My name is Linda Fenton-Mendenhall and I am 49 years old. My husband and I live on the north coast of Oregon. I was diagnosed with Ankylosing Spondylitis in 1992, at the age of 28. The first indication that something may have been wrong, was at the age of six or seven when I had severe leg pain after running. The pain would stop me in my tracks. My memories are very clear of hobbling around and dealing with the effects of sharp stabbing pains in my upper leg. Although my complaints were taken seriously, it was assumed to be growing pains. I understand completely that in the late 1960’s it would have been next to impossible to determine what was wrong.
Somehow, my symptoms eased for most of my teens and early twenties. I was very active in school and seemed to function without any problems. Fast forward to age 24… while practicing a dance routine for an upcoming performance, I landed on my right leg and was convinced that I had broken my hip. Although the pain was the worst I had ever experienced, it finally eased up enough to walk. I treated it like a sports injury and eventually it improved. At that time, I had no idea what inflammation felt like or why my hip joint had the feeling of being stabbed with a red hot poker. From that incident on, the same sensation became more frequent. I began limping and favoring the leg with the most pain until my muscle visibly reduced in size.
The pain seemed to increase with stress, over exertion, weather changes, sitting for long periods and sitting on hard surfaces. Since I wasn’t a big fan of going to the doctor at that time, I dealt with it as much as I could with Tylenol. It barely touched it. The breaking point was one day I froze like a statue, unable to move and pain radiating from my hip, down the back of my leg. I couldn’t walk forward, couldn’t sit down….just frozen in pain. My husband carried me to the car and straight to the emergency room. X-rays showed no broken bones, so I was given some pills and sent home. The next stop was a Physician that did take notice of my shrinking muscle but only prescribed pain pills. It didn’t take too long to realize that this was not something that was going to heal itself. So, back to another doctor and then another. I was finally referred to a muscle specialist, who ordered a biopsy, suspecting that it was a muscle disease. Of course the test came back fine and we moved on to yet another doctor. My symptoms at this point had spread to all of my ribs, tailbone and both hips. I had electrodes put on my legs to see if my nerves were the problem, along with countless other “maybe’s”. One doctor pulled my husband into the next room and asked him if I tend to make things up or exaggerate. He informed him that It was quite the opposite and we left, disgusted. Needless to say, we were beyond frustrated at this point. I think I stopped counting after about twelve doctors.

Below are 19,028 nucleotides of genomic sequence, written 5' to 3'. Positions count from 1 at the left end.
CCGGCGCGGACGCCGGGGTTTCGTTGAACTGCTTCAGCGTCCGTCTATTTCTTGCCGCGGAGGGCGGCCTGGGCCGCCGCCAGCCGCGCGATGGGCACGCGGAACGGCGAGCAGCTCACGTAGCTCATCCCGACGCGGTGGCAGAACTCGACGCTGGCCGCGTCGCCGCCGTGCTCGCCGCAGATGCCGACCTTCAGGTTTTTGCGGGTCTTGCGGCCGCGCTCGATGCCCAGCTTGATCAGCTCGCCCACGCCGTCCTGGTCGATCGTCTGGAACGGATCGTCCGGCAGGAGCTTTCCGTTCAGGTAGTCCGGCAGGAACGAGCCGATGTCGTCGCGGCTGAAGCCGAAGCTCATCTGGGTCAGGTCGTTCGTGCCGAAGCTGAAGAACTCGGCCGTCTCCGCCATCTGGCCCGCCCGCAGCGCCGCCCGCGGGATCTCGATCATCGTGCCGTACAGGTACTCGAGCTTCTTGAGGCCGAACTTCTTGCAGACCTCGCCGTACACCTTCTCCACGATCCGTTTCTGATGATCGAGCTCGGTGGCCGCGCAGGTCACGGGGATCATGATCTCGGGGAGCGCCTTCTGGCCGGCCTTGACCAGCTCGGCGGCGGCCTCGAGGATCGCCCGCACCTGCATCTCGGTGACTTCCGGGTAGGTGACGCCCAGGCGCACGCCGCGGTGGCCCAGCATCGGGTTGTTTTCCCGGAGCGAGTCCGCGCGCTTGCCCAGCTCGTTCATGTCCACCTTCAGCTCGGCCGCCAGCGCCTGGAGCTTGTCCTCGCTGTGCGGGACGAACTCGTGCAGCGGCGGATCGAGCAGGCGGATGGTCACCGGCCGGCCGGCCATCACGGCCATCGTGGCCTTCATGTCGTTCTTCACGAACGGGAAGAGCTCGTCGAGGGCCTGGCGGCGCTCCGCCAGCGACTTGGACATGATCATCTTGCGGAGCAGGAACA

Finally, after four years of revolving doors, I was referred to a Rheumatologist. I named off every symptom and what life was like living with this unpredictable, painful and often scary problem. He listened carefully and said, “I’m fairly certain that I know what’s wrong with you and a blood test will confirm it.” He couldn’t believe that a blood test had not been done up to this point. By the end of the day, it was discovered that I was HLA-b27 positive for the gene carrying AS. This nightmare now had a name,…….Ankylosing Spondylitis. I studied it thoroughly after that day and found that I had many textbook symptoms. The biggest roadblock to getting the diagnosis was that it occurs mostly in men. Years went by without proper treatment and bone damage was done in the process. More education and less stereotyping would have saved me from an unnecessary surgery and several years of un-controlled pain.
After trying countless prescriptions, I have found one that seems to work for me. Fortunately, my AS is managed with only anti-inflammatory pills and no pain pills. The symptoms still flare up and new ones like; blurry vision, eye pain and inflammation have been added to the list. For the most part, it is manageable and was much worse in my 20’s and 30’s. I refused to let it slow me down and until I retired two years ago, I worked every day on my feet for more than twenty years ( most days in high heels ). I will continue to fight it every step of the way.
I have lived with this disease now for 24 years. Most friends and many relatives are unaware that I have it. This is mostly because I don’t want to be defined by it. It’s something I have but it’s not what I am. I decided to take part in this project to bring awareness to AS, so that hopefully, someone in the future won’t have to go through this long process of getting a proper diagnosis. I recently watched my Dad head down a similar road, in attempt to get a doctor to recognize that his symptoms were possibly AS related. Knowing the hereditary factors involved, doctors still hesitated to consider the possibility. It is now confirmed that he does indeed have it, along with my brother.
I can only hope that all those with AS can find ways to cope and get the support they need.
Oregon, United States of America